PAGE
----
While having a round table discussion with Eric Borneman, Brian Plankis, Marc Levenson, and a tiny grouping of local hobbyists (myself included) this weekend after Marc’s aquarium photography discussion, we hit on the topic of the over abundance of lionfish in the Atlantic Ocean and the nearby Gulf of Mexico and Caribbean Sea. I already knew some about the abundance of these fish in their new non-native home, but had no idea how abundant they were until Eric opened my eyes to the reality that never gets discussed.
The lionfish, a much sought after fish in the saltwater aquarium trade, is a gorgeous fish with long, decorated fins and unique coloring. They are highly popular with large fish-only aquariums and even some agressive reef tanks. These fish are venomous and come from various locations in the Pacific Ocean, where their natural predators keep their populations in check. However, due to their popularity among saltwater hobbyists and an absolute lack of their natural predators, the lionfish have become extremely widespread and abundant in Atlantic waters, especially in and around the Gulf of Mexico and the Caribbean. In the wilds of the Pacific, groupers are the major consumer of lionfish. There are groupers in the Atlantic, but the lionfish is not a typical meal for local groupers and other big game. The flamboyant coloring of the lionfish may also pose as an aposemetic warning for other fish to stay away, indicating that it is venomous or harmful in some way. Additionally, overfishing of large predators in Caribbean waters has left almost nothing for the lionfish to fear.
It has been speculated and reported that saltwater aquarium keepers on the eastern coast of the United States, mainly in Florida, have either purposefully or accidentally released a small number of Volitan lionfish into local waters. It has even been reported that the entire population of lionfish has come from as few as 6 indivuduals. I don’t recall the specific report I read, but scientists did genetic testing on lionfish caught off the eastern coast of the US and found very few genetic differences between fish.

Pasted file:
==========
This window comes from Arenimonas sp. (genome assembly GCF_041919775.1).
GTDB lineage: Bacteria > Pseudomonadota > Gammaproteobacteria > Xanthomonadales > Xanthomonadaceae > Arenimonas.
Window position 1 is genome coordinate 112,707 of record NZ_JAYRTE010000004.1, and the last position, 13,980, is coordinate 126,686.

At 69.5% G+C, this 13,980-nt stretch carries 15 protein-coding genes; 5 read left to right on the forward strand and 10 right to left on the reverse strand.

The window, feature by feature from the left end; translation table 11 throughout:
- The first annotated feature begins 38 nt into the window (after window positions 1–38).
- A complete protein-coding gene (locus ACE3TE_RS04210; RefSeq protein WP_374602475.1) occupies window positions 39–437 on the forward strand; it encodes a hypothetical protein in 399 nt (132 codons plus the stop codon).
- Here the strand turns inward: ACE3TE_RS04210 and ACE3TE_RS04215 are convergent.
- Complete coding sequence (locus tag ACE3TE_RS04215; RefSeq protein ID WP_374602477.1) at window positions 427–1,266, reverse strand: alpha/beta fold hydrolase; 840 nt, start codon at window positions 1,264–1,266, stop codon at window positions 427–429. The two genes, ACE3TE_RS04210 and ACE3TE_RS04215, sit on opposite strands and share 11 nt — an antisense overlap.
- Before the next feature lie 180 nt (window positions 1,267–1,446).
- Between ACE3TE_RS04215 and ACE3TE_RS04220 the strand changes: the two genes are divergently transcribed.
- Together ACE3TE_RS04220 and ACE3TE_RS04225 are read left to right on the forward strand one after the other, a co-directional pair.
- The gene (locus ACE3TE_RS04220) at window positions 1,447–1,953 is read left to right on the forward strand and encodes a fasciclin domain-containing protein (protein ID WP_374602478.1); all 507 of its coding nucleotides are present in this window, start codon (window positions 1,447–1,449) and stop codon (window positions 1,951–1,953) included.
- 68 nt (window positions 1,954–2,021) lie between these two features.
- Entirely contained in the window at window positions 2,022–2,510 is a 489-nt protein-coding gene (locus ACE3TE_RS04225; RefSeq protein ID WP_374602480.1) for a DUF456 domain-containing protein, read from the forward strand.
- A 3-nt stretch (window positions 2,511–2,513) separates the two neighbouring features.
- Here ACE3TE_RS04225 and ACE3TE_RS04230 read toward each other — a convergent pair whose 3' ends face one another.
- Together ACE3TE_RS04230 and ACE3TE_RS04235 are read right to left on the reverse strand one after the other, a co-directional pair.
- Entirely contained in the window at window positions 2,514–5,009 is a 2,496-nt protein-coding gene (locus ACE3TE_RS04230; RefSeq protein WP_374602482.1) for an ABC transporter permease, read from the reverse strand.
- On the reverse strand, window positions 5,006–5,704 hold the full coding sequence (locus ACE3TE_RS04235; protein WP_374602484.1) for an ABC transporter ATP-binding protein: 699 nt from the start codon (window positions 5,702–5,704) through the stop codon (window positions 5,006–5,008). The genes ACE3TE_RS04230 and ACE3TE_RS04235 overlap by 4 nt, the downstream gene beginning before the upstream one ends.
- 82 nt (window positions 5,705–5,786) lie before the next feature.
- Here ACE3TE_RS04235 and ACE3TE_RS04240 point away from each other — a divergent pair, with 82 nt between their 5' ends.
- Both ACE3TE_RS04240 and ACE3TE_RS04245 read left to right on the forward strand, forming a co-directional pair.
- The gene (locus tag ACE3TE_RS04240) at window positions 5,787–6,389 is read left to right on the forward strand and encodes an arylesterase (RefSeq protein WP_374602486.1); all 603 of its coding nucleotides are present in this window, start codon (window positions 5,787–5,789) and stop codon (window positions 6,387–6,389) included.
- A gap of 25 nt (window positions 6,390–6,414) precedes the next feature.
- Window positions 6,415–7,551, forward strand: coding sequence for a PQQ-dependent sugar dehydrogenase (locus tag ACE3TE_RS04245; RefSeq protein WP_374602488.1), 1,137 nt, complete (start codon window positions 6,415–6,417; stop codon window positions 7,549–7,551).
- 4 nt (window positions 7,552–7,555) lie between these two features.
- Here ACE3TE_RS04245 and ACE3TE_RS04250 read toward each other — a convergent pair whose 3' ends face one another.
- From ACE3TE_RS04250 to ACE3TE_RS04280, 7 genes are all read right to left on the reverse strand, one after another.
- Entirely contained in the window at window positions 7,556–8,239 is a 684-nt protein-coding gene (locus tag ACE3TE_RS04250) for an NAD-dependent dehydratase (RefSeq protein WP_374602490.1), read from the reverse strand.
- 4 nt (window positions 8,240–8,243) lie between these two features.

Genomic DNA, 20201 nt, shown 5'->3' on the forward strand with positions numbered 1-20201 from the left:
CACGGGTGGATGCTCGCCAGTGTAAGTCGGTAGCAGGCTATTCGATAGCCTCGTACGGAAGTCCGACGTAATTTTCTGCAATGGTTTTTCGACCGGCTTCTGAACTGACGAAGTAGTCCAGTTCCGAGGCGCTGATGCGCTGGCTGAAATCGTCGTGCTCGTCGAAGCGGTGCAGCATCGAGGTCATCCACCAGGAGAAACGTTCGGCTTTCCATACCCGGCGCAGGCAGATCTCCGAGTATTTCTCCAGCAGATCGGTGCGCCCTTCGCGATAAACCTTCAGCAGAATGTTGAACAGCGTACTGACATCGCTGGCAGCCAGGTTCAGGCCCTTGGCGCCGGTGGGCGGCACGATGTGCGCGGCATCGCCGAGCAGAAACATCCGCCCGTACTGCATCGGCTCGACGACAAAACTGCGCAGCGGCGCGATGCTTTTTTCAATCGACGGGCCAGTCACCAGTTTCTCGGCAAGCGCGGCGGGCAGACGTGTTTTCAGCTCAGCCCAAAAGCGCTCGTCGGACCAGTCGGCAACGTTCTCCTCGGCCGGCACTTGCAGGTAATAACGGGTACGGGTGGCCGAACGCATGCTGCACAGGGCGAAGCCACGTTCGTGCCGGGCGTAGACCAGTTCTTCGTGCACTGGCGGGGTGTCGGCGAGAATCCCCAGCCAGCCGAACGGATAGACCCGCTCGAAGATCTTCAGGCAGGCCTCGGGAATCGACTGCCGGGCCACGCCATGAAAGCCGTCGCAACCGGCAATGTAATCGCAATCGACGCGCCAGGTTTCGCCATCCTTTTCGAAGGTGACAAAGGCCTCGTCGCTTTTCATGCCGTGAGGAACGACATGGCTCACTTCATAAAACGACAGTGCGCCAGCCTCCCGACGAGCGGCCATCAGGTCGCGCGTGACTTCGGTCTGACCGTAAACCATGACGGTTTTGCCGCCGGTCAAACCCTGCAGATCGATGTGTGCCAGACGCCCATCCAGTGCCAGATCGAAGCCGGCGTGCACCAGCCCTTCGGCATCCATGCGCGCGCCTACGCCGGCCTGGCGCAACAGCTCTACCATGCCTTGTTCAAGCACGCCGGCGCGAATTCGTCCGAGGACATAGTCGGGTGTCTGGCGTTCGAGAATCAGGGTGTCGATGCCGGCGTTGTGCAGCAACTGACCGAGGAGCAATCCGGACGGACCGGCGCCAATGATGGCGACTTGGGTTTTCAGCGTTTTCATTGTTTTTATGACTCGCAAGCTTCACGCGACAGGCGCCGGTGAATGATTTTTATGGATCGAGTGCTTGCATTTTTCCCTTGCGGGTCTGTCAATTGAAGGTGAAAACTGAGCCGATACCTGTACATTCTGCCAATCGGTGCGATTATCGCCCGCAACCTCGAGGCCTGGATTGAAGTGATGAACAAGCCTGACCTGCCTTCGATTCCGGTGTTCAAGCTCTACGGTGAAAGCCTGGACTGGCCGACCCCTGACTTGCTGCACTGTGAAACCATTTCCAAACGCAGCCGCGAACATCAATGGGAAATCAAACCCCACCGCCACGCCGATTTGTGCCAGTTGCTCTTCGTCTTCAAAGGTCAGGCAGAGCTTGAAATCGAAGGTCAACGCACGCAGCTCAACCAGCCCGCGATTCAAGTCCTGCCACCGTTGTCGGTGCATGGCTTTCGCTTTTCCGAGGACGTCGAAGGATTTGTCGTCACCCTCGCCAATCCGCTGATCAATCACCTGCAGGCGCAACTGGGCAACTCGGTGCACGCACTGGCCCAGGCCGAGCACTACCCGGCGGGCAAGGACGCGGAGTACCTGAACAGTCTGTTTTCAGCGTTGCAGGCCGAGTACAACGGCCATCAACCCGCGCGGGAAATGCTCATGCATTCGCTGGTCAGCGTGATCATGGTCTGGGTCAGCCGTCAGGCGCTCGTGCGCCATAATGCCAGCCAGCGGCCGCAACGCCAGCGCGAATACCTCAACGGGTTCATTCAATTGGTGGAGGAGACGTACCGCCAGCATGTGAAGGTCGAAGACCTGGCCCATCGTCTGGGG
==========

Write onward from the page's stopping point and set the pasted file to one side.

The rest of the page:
Lionfish Effects on Local Reefs:
The very small population of lionfish, unchallenged by their new surroundings, eventually bred and exploded in numbers. Today, their numbers are so prevalent that it’s not uncommon to see several on any particular dive. Additionally, these fish have grown quite large due to an abundance of food and lack of competition. Eric Borneman stated that the Atlantic lionfish are significantly larger than the Indo-Pacific lions and that they are so much more abundant. He also described how the fish would hunt schooling fish. Local baitfish do not see the lions as a threat, as they are a newcomer to the area. This allows the lionfish to get close to the prey and easily capture a meal using ambushing tactics. The predator hangs out in seagrasses and among mangrove roots and captures anything passing by.
The immediate impact of the lionfish on wildlife is not wholly clear, but it is certain that their population will continue to expand until local predators figure out how to eat them or food becomes depleted. Small fish populations will suffer tremendously which may lead to fewer native predators, possible increased algae growth, and overall less diversity indicating an unhealthy ecosystem. But one thing you can derive from this story is to not release non-native livestock into local waters.
Permissions and Sources:
All images in this article courtesy of NOAA